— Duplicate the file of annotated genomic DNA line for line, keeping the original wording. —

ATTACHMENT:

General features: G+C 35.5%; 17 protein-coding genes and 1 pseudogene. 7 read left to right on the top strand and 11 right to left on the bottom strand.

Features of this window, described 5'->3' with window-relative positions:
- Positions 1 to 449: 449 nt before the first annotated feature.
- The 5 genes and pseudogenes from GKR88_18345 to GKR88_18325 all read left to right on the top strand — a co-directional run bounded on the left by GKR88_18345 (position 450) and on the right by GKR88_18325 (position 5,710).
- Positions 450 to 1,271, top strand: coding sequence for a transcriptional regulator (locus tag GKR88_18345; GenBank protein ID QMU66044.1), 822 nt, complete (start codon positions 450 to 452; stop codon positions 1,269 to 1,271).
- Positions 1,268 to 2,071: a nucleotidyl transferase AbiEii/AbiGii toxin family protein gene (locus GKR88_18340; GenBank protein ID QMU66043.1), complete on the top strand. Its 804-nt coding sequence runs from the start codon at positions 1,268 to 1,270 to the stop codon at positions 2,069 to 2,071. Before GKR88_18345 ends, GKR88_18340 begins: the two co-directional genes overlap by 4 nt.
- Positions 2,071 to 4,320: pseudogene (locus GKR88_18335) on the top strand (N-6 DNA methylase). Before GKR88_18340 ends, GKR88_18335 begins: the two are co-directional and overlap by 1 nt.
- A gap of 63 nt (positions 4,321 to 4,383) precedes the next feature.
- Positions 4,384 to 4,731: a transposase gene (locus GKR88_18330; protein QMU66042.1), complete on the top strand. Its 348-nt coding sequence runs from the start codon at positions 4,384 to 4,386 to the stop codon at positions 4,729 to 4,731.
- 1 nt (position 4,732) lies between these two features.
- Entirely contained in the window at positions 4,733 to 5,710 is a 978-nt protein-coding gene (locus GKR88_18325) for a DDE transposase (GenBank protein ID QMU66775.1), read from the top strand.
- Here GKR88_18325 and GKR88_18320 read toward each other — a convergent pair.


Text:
General features: G+C 35.5%; 17 protein-coding genes and 1 pseudogene. 7 read left to right on the top strand and 11 right to left on the bottom strand.

Features of this window, described 5'->3' with window-relative positions:
- Positions 1 to 449: 449 nt before the first annotated feature.
- The 5 genes and pseudogenes from GKR88_18345 to GKR88_18325 all read left to right on the top strand — a co-directional run bounded on the left by GKR88_18345 (position 450) and on the right by GKR88_18325 (position 5,710).
- Positions 450 to 1,271, top strand: coding sequence for a transcriptional regulator (locus tag GKR88_18345; GenBank protein ID QMU66044.1), 822 nt, complete (start codon positions 450 to 452; stop codon positions 1,269 to 1,271).
- Positions 1,268 to 2,071: a nucleotidyl transferase AbiEii/AbiGii toxin family protein gene (locus GKR88_18340; GenBank protein ID QMU66043.1), complete on the top strand. Its 804-nt coding sequence runs from the start codon at positions 1,268 to 1,270 to the stop codon at positions 2,069 to 2,071. Before GKR88_18345 ends, GKR88_18340 begins: the two co-directional genes overlap by 4 nt.
- Positions 2,071 to 4,320: pseudogene (locus GKR88_18335) on the top strand (N-6 DNA methylase). Before GKR88_18340 ends, GKR88_18335 begins: the two are co-directional and overlap by 1 nt.
- A gap of 63 nt (positions 4,321 to 4,383) precedes the next feature.
- Positions 4,384 to 4,731: a transposase gene (locus GKR88_18330; protein QMU66042.1), complete on the top strand. Its 348-nt coding sequence runs from the start codon at positions 4,384 to 4,386 to the stop codon at positions 4,729 to 4,731.
- 1 nt (position 4,732) lies between these two features.
- Entirely contained in the window at positions 4,733 to 5,710 is a 978-nt protein-coding gene (locus GKR88_18325) for a DDE transposase (GenBank protein ID QMU66775.1), read from the top strand.
- Here GKR88_18325 and GKR88_18320 read toward each other — a convergent pair.